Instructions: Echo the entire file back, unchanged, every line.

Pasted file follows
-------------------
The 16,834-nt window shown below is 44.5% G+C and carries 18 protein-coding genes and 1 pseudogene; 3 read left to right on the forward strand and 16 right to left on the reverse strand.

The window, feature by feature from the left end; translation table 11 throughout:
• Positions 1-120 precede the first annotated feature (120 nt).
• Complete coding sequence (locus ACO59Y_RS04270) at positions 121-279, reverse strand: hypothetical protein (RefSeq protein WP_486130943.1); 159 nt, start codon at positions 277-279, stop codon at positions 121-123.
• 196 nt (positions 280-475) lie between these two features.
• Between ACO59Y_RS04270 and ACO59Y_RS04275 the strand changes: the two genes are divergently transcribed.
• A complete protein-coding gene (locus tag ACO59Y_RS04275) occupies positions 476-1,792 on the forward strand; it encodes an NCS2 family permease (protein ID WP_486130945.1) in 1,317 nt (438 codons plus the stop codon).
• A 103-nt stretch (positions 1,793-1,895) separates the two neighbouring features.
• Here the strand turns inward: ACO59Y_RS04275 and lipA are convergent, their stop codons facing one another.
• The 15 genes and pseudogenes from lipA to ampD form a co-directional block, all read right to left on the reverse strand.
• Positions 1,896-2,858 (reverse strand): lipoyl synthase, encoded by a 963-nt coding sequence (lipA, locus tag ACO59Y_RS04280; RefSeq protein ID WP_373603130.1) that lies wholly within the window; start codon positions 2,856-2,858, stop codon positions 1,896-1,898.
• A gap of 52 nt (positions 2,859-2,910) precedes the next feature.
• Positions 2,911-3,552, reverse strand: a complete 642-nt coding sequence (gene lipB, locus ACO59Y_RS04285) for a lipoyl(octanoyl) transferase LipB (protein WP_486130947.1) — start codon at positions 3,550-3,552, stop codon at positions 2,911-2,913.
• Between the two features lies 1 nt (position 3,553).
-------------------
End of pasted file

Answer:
The 16,834-nt window shown below is 44.5% G+C and carries 18 protein-coding genes and 1 pseudogene; 3 read left to right on the forward strand and 16 right to left on the reverse strand.

The window, feature by feature from the left end; translation table 11 throughout:
• Positions 1-120 precede the first annotated feature (120 nt).
• Complete coding sequence (locus ACO59Y_RS04270) at positions 121-279, reverse strand: hypothetical protein (RefSeq protein WP_486130943.1); 159 nt, start codon at positions 277-279, stop codon at positions 121-123.
• 196 nt (positions 280-475) lie between these two features.
• Between ACO59Y_RS04270 and ACO59Y_RS04275 the strand changes: the two genes are divergently transcribed.
• A complete protein-coding gene (locus tag ACO59Y_RS04275) occupies positions 476-1,792 on the forward strand; it encodes an NCS2 family permease (protein ID WP_486130945.1) in 1,317 nt (438 codons plus the stop codon).
• A 103-nt stretch (positions 1,793-1,895) separates the two neighbouring features.
• Here the strand turns inward: ACO59Y_RS04275 and lipA are convergent, their stop codons facing one another.
• The 15 genes and pseudogenes from lipA to ampD form a co-directional block, all read right to left on the reverse strand.
• Positions 1,896-2,858 (reverse strand): lipoyl synthase, encoded by a 963-nt coding sequence (lipA, locus tag ACO59Y_RS04280; RefSeq protein ID WP_373603130.1) that lies wholly within the window; start codon positions 2,856-2,858, stop codon positions 1,896-1,898.
• A gap of 52 nt (positions 2,859-2,910) precedes the next feature.
• Positions 2,911-3,552, reverse strand: a complete 642-nt coding sequence (gene lipB, locus ACO59Y_RS04285) for a lipoyl(octanoyl) transferase LipB (protein WP_486130947.1) — start codon at positions 3,550-3,552, stop codon at positions 2,911-2,913.
• Between the two features lies 1 nt (position 3,553).